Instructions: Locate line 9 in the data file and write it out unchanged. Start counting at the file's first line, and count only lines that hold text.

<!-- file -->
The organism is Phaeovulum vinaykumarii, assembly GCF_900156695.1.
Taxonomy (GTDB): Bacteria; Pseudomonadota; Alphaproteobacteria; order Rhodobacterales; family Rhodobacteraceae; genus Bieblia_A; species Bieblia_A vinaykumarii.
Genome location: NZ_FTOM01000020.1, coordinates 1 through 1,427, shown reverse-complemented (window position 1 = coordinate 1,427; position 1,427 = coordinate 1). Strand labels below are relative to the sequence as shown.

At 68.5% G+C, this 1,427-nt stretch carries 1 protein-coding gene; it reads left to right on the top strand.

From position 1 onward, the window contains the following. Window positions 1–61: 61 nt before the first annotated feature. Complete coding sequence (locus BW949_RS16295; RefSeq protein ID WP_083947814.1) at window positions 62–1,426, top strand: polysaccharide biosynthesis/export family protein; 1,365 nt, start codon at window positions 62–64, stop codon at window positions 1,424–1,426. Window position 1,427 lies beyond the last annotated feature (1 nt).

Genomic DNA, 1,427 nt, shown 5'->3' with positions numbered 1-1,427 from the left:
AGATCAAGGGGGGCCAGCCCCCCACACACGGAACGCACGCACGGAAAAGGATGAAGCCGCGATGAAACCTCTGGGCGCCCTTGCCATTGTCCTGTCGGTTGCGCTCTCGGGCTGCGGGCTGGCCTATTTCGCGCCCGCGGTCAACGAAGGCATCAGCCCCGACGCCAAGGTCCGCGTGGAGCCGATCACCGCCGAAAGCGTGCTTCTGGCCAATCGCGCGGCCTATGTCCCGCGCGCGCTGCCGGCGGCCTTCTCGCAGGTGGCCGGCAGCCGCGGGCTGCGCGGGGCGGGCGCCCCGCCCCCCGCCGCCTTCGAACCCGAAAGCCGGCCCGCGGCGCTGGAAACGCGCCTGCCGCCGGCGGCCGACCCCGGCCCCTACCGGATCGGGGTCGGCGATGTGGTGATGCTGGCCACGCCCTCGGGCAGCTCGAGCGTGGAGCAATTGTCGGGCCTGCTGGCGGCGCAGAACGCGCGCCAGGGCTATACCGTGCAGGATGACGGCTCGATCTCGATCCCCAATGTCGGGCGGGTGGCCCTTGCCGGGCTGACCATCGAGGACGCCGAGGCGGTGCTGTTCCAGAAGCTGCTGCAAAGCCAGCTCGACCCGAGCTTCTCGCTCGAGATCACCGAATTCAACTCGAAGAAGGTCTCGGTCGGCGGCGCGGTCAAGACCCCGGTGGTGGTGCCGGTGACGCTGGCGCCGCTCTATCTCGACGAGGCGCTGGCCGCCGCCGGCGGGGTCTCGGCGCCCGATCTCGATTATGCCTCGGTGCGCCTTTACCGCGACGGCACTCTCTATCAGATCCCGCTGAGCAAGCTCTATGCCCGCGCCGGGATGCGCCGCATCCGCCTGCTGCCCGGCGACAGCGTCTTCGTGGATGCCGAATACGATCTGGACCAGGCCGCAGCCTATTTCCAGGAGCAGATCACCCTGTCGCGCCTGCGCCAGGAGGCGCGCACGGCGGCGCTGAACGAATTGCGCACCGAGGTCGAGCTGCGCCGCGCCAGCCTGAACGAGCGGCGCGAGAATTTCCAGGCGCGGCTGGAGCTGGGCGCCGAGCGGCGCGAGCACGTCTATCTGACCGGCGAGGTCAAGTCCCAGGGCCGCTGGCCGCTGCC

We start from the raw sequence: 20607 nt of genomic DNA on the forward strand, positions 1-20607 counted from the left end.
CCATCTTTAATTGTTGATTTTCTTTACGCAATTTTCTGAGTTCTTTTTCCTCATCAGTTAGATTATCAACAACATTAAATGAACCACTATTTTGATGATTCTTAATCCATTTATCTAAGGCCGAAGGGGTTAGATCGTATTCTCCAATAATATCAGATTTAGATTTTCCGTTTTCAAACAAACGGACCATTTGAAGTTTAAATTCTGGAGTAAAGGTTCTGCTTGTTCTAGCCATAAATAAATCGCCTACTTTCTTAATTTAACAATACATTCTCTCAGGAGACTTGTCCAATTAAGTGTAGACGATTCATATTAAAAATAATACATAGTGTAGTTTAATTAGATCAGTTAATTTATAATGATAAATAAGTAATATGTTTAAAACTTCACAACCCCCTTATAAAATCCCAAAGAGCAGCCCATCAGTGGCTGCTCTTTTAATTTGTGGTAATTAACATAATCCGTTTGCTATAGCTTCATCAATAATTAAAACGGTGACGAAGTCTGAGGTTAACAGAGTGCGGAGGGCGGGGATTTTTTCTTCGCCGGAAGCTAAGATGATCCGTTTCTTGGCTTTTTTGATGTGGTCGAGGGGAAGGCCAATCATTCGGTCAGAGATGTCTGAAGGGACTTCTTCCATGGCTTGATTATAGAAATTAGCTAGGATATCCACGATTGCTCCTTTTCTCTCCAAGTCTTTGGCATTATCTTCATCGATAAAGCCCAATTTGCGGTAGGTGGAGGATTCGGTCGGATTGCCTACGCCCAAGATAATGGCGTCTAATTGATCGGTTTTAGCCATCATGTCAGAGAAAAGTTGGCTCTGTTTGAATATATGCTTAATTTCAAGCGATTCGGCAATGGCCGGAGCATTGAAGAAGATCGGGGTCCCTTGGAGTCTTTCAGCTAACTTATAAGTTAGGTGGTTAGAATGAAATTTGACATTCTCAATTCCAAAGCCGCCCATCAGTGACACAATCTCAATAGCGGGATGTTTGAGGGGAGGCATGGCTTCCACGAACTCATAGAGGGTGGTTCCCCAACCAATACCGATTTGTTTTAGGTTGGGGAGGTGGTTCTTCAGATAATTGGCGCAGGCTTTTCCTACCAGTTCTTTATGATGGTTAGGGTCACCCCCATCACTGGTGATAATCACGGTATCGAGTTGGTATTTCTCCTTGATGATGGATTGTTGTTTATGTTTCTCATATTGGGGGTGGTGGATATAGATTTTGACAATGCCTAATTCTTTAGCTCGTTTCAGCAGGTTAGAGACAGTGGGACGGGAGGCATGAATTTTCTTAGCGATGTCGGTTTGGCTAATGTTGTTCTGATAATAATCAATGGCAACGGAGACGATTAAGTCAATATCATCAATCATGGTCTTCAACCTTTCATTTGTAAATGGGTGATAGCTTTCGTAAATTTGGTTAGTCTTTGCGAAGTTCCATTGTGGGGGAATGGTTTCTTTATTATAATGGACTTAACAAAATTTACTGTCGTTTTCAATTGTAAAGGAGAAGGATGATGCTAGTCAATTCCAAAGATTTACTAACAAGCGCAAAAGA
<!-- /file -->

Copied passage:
CCATCTTTAATTGTTGATTTTCTTTACGCAATTTTCTGAGTTCTTTTTCCTCATCAGTTAGATTATCAACAACATTAAATGAACCACTATTTTGATGATTCTTAATCCATTTATCTAAGGCCGAAGGGGTTAGATCGTATTCTCCAATAATATCAGATTTAGATTTTCCGTTTTCAAACAAACGGACCATTTGAAGTTTAAATTCTGGAGTAAAGGTTCTGCTTGTTCTAGCCATAAATAAATCGCCTACTTTCTTAATTTAACAATACATTCTCTCAGGAGACTTGTCCAATTAAGTGTAGACGATTCATATTAAAAATAATACATAGTGTAGTTTAATTAGATCAGTTAATTTATAATGATAAATAAGTAATATGTTTAAAACTTCACAACCCCCTTATAAAATCCCAAAGAGCAGCCCATCAGTGGCTGCTCTTTTAATTTGTGGTAATTAACATAATCCGTTTGCTATAGCTTCATCAATAATTAAAACGGTGACGAAGTCTGAGGTTAACAGAGTGCGGAGGGCGGGGATTTTTTCTTCGCCGGAAGCTAAGATGATCCGTTTCTTGGCTTTTTTGATGTGGTCGAGGGGAAGGCCAATCATTCGGTCAGAGATGTCTGAAGGGACTTCTTCCATGGCTTGATTATAGAAATTAGCTAGGATATCCACGATTGCTCCTTTTCTCTCCAAGTCTTTGGCATTATCTTCATCGATAAAGCCCAATTTGCGGTAGGTGGAGGATTCGGTCGGATTGCCTACGCCCAAGATAATGGCGTCTAATTGATCGGTTTTAGCCATCATGTCAGAGAAAAGTTGGCTCTGTTTGAATATATGCTTAATTTCAAGCGATTCGGCAATGGCCGGAGCATTGAAGAAGATCGGGGTCCCTTGGAGTCTTTCAGCTAACTTATAAGTTAGGTGGTTAGAATGAAATTTGACATTCTCAATTCCAAAGCCGCCCATCAGTGACACAATCTCAATAGCGGGATGTTTGAGGGGAGGCATGGCTTCCACGAACTCATAGAGGGTGGTTCCCCAACCAATACCGATTTGTTTTAGGTTGGGGAGGTGGTTCTTCAGATAATTGGCGCAGGCTTTTCCTACCAGTTCTTTATGATGGTTAGGGTCACCCCCATCACTGGTGATAATCACGGTATCGAGTTGGTATTTCTCCTTGATGATGGATTGTTGTTTATGTTTCTCATATTGGGGGTGGTGGATATAGATTTTGACAATGCCTAATTCTTTAGCTCGTTTCAGCAGGTTAGAGACAGTGGGACGGGAGGCATGAATTTTCTTAGCGATGTCGGTTTGGCTAATGTTGTTCTGATAATAATCAATGGCAACGGAGACGATTAAGTCAATATCATCAATCATGGTCTTCAACCTTTCATTTGTAAATGGGTGATAGCTTTCGTAAATTTGGTTAGTCTTTGCGAAGTTCCATTGTGGGGGAATGGTTTCTTTATTATAATGGACTTAACAAAATTTACTGTCGTTTTCAATTGTAAAGGAGAAGGATGATGCTAGTCAATTCCAAAGATTTACTAACAAGCGCAAAAGA